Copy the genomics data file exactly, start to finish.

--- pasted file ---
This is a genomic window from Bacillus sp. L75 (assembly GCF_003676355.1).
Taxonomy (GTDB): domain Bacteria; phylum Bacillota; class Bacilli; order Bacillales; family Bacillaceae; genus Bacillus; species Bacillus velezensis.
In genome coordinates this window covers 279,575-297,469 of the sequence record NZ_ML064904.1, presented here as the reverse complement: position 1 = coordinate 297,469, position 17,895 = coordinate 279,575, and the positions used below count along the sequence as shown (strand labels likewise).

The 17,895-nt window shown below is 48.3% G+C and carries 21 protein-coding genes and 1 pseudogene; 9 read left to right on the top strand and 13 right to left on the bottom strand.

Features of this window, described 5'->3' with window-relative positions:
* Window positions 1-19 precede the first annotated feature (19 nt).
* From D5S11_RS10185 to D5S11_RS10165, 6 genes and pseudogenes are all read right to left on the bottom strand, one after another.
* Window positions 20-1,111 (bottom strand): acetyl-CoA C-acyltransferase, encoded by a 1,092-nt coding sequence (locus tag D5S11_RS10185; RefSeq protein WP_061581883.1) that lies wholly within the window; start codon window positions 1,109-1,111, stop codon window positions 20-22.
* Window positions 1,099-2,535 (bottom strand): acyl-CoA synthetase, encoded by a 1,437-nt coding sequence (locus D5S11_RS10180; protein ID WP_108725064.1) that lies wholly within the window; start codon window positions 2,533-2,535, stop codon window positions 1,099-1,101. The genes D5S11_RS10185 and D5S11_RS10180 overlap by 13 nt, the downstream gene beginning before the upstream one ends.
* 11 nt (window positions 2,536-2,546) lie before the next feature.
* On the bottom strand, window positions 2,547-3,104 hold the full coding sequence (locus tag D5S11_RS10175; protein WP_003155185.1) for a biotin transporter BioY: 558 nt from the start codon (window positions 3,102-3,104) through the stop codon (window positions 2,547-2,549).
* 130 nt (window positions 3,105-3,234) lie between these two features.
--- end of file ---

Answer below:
This is a genomic window from Bacillus sp. L75 (assembly GCF_003676355.1).
Taxonomy (GTDB): domain Bacteria; phylum Bacillota; class Bacilli; order Bacillales; family Bacillaceae; genus Bacillus; species Bacillus velezensis.
In genome coordinates this window covers 279,575-297,469 of the sequence record NZ_ML064904.1, presented here as the reverse complement: position 1 = coordinate 297,469, position 17,895 = coordinate 279,575, and the positions used below count along the sequence as shown (strand labels likewise).

The 17,895-nt window shown below is 48.3% G+C and carries 21 protein-coding genes and 1 pseudogene; 9 read left to right on the top strand and 13 right to left on the bottom strand.

Features of this window, described 5'->3' with window-relative positions:
* Window positions 1-19 precede the first annotated feature (19 nt).
* From D5S11_RS10185 to D5S11_RS10165, 6 genes and pseudogenes are all read right to left on the bottom strand, one after another.
* Window positions 20-1,111 (bottom strand): acetyl-CoA C-acyltransferase, encoded by a 1,092-nt coding sequence (locus tag D5S11_RS10185; RefSeq protein WP_061581883.1) that lies wholly within the window; start codon window positions 1,109-1,111, stop codon window positions 20-22.
* Window positions 1,099-2,535 (bottom strand): acyl-CoA synthetase, encoded by a 1,437-nt coding sequence (locus D5S11_RS10180; protein ID WP_108725064.1) that lies wholly within the window; start codon window positions 2,533-2,535, stop codon window positions 1,099-1,101. The genes D5S11_RS10185 and D5S11_RS10180 overlap by 13 nt, the downstream gene beginning before the upstream one ends.
* 11 nt (window positions 2,536-2,546) lie before the next feature.
* On the bottom strand, window positions 2,547-3,104 hold the full coding sequence (locus tag D5S11_RS10175; protein WP_003155185.1) for a biotin transporter BioY: 558 nt from the start codon (window positions 3,102-3,104) through the stop codon (window positions 2,547-2,549).
* 130 nt (window positions 3,105-3,234) lie between these two features.